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The road to successful infrastructure delivery

Insights from research into England's National Highways

In the world of infrastructure projects, it's commonly believed that cost overruns and failure to deliver intended benefits are par for the course. But is this always the case?

To tackle this question, I focussed on road projects in England for my recent research. Using publicly available data from England’s National Highways (formerly the Highways Agency), I examined 138 strategic road network projects completed in England between 2001 and 2016. 


Measuring success: More than just cost

In assessing the success of these road projects I started with the benefit-cost ratio (BCR). This compares the financial value of a project's benefits (like reduced travel time, improved safety, and economic development) to its costs. A BCR greater than one means the project's benefits outweigh its costs.

I found that most were economically successful, and the projects were effectively managed. The findings were striking:

  • 93% of the projects delivered positive economic benefits, with the value of the benefits exceeding the costs.
  • 69% of the projects achieved high benefit-cost ratios (BCR) of 2 or more, meaning that the benefits were at least double the costs.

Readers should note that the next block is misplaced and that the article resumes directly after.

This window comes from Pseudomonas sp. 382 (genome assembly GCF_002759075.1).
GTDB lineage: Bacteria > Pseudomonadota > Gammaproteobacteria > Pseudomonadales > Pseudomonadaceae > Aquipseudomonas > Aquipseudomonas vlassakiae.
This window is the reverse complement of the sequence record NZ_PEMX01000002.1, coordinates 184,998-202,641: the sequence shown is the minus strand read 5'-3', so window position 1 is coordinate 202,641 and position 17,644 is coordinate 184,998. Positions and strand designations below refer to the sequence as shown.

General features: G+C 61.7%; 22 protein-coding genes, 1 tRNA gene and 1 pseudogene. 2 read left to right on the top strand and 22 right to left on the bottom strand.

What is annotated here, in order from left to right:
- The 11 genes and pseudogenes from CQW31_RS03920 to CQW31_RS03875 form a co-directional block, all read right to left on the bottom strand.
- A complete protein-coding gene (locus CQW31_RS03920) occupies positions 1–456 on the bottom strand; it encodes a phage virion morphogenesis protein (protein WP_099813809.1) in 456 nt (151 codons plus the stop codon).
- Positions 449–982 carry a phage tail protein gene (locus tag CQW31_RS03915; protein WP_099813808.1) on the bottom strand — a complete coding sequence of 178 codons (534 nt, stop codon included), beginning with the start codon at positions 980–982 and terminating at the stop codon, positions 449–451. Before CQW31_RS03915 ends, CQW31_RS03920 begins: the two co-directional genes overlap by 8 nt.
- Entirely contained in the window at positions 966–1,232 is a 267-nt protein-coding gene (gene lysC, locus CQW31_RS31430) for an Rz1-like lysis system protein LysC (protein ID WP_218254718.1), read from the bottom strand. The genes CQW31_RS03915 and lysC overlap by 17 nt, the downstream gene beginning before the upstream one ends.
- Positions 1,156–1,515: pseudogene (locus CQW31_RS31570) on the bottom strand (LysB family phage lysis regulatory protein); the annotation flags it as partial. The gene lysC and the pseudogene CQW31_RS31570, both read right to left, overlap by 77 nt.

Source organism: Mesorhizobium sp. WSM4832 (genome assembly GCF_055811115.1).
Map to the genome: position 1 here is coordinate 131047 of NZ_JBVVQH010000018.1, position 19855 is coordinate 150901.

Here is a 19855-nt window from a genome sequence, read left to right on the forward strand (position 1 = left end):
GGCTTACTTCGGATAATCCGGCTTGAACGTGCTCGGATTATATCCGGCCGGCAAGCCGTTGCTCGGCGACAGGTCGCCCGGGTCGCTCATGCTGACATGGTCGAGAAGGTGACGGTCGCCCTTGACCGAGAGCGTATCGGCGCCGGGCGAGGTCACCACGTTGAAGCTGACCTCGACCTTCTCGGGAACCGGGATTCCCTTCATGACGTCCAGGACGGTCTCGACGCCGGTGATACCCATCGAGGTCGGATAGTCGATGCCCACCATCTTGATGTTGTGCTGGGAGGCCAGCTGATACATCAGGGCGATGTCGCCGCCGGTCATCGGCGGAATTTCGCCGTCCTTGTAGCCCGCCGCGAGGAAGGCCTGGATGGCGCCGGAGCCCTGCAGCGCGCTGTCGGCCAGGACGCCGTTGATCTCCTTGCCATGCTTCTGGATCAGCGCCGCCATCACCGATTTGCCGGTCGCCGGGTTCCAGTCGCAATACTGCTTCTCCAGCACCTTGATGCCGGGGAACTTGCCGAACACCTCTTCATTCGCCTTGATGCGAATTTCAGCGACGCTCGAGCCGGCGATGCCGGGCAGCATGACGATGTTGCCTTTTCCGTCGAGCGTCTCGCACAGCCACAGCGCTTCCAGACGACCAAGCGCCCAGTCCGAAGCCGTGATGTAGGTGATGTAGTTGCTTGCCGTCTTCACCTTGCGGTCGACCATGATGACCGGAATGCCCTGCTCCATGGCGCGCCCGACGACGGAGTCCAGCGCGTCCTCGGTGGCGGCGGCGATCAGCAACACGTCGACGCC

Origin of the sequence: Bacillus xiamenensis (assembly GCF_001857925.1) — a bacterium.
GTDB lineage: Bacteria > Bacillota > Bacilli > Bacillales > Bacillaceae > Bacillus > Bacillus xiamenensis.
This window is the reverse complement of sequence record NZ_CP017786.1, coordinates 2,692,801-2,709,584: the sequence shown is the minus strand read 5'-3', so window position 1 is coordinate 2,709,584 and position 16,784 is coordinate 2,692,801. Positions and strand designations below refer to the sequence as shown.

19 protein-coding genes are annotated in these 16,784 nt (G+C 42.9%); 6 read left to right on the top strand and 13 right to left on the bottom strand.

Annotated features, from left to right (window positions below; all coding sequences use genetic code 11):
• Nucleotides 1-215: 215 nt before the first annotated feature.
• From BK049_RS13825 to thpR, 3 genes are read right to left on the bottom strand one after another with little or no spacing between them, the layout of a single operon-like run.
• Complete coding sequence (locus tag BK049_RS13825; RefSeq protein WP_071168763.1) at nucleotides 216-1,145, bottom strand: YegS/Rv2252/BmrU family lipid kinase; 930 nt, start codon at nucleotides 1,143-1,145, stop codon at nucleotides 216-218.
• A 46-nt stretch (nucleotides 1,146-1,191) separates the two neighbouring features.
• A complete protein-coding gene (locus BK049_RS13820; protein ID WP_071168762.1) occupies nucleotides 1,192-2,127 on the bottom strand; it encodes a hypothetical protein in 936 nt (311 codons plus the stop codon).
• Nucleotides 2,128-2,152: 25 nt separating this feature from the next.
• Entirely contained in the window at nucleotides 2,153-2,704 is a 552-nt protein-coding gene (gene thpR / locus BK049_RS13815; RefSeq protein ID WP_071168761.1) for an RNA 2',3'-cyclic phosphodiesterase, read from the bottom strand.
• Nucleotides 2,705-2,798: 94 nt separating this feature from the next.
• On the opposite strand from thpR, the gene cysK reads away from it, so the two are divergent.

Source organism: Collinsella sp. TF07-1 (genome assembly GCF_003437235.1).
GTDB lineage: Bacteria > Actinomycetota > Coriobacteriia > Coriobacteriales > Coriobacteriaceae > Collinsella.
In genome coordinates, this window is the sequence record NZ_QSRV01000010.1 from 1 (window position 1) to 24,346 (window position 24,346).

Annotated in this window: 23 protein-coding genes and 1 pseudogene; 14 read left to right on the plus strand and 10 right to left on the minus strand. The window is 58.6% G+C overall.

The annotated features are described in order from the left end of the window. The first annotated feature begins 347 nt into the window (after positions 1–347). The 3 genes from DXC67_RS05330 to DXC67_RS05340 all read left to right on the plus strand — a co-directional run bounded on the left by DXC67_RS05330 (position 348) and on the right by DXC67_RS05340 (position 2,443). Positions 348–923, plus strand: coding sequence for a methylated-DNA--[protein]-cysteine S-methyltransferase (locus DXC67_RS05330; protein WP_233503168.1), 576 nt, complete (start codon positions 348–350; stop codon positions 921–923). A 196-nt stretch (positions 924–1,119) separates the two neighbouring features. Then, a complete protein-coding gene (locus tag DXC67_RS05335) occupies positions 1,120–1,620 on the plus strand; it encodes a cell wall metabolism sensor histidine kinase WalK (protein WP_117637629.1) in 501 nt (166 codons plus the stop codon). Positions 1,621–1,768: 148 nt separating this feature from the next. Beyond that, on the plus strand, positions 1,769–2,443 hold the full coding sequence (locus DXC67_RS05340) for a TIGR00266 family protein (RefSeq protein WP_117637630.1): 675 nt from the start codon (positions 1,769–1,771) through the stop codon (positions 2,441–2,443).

Cost overruns: Not as bad as you think

The results were equally encouraging when it came to project management. The study found that the road schemes were typically delivered close to their budgeted costs:

  • The median cost overrun was a mere 2.4%
  • 42% of the projects were completed at or below budget.

At the portfolio level, cost overruns were balanced by cost underruns, indicating that the overall financial performance was well-managed.

Improving over time

Perhaps the study's most intriguing finding was the significant improvement in cost performance over time. In the latter half of the study period (2009-2016), projects typically experienced a 6% cost underrun, a notable shift from the earlier years. The proportion of projects delivered on or under budget increased dramatically, from 33% in 2001-2008 to 61% in 2009-2016. This suggests lessons were learned, and improvements were made in project management practices.

Why the success?

The key to these cost-performance improvements was the adoption around 2007 of more effective project management policies and practices by National Highways. These included better cost estimation techniques, more rigorous project appraisal and approval processes, improved procurement strategies, enhanced programme management capabilities, and a systematic approach to evaluating and learning from past projects.

Interestingly, while the economic benefits of the projects also improved slightly over time, this change was not statistically significant. This suggests that the focus on improving project management practices directly impacted cost performance more than benefits realisation.